by Saiful Mahdi
8:15am. I was ready to go to Darussalam
where Syiah Kuala University is located. It is the biggest university in
Aceh and I have been a lecturer there since 1993. I think the university
has a great chance to learn from all the various national and
international agency sources suddenly available in Banda Aceh. But it
needs to come forward and take the lead on many fronts which I’m sure
it’s capable of.
I met a friend, an Acehnese student studying in Bandung, West Java. I
knew him from some training we did for student leaders. I told him about
the three corpses in my destroyed house, and mentioned that I am very
disturbed with the fact that they are still there three weeks after the
tsunami hit. I had asked the Indonesian Red Cross team to evacuate the
corpses, but they have been too busy to respond to individual requests.
It just so happened that this friend is coordinating a corpse evacuation
team from Bandung, Bogor, and Jakarta. He called his team and asked
whether they might help “my brother.” In Aceh, you call somebody a
brother/sister even he/she is not actually your brother/sister as a sign
of respect. They promised to help.
8:45am. We picked up an evacuation team of eight members at their
Around 9:30am. We were at our destroyed house and found that it had been
further badly looted. The cupboard containing some clothes, cutlery, and
a kitchen set belonging to my mother had been opened and gone through.
Our battered house was badly looted the third time I visited,
this time for the purpose of evacuating the corpses.
I felt great relief after the three corpses in our house were,
at last, evacuated.
One corpse was buried in the rubble, so I had to call my cousins
to help move the debris in order for the evacuation team to
remove the dead body. Only God knows whether there are more
bodies underneath the rubble. The heavy equipment was yet to
come to our neighborhood. They were still working in the bigger,
11:40am. One of my cousins found my missing sister’s purse with her ID
card in it! Oh God….which one is her? The purse was found next to the
corpse under the rubble, but not attached to it. Was it my sister’s dead
body then? I forced my self to observe the corpse carefully. It is a
woman wearing only underwear. Because of the decay, her face was
difficult to recognize, but three of her fingers had rings on them. One
ring on the left hand, and two rings on the right. I called my surviving
sister in Jakarta and ask about the rings. She was sure that our missing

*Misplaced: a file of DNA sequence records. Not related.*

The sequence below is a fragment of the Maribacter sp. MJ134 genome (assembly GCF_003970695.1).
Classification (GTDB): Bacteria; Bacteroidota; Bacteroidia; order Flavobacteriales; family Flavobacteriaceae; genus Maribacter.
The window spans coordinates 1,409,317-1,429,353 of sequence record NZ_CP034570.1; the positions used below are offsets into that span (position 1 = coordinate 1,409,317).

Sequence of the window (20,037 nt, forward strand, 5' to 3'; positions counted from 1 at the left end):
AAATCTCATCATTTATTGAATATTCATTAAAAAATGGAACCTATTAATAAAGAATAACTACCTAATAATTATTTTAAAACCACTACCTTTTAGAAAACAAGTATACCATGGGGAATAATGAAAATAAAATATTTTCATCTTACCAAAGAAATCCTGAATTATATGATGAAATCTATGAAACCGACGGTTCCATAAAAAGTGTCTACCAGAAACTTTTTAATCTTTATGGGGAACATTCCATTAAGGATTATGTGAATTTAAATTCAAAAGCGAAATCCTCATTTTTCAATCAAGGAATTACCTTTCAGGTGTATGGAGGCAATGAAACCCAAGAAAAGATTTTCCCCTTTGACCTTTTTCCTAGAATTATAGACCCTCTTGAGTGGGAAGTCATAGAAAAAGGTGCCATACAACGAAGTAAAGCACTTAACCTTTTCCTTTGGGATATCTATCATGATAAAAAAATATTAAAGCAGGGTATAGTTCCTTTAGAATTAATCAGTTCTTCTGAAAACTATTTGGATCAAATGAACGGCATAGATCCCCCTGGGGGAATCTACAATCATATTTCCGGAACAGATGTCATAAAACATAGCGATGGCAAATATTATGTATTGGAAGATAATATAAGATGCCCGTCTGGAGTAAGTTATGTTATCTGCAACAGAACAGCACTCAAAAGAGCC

sister only had one ring on one of her fingers. So this is not our
sister? And again my surviving sister said that our missing brother and
sister had run out of our house when the wave hit. My sister might have
left the purse behind before she ran. Only God knows.
My sister’s purse with ID card and her employment registration
card. Mahyunita, 26, took a state employment exam to be a
teacher at a high school in East Aceh two weeks before the
I have also tried to search for my missing sister and brother as well as
my brother-in-law and niece at some IDP camps, but without success. The
hardest question is when and where to stop searching. On the one hand, I
feel that a lot more energy is required to help the survivors, but on
the other hand is it too selfish to concentrate more on trying to find
your missing loved ones? Does the victim or survivor come first?
I resolved to continue to work for both along different levels of
priority during the time I will stay in Banda Aceh. The first week, I
will pay more attention to my family and relatives without ignoring my
broader obligation to the society. But eventually I will have to refocus
so I can dedicate more time to serving my society.
1:30pm. After lunch, I went to Syiah Kuala University campus in
Darussalam. My intention was to help bring the university flag to some
roles I could play but this wasn’t much appreciated. I do not mean that
I am frustrated and will give up on my university. I will help the
university to the best of my abilities. Still, I wish…
Around 5:30pm. Some of my friends and I reconvened at PCC to exchange
our own day’s experiences. Everybody was sad to hear about our
university’s slow and bureaucratic response.
8:05pm. We started to brainstorm on the kind of emergency education that
PCC, Phi-Beta, and our network would like to help with. Our four main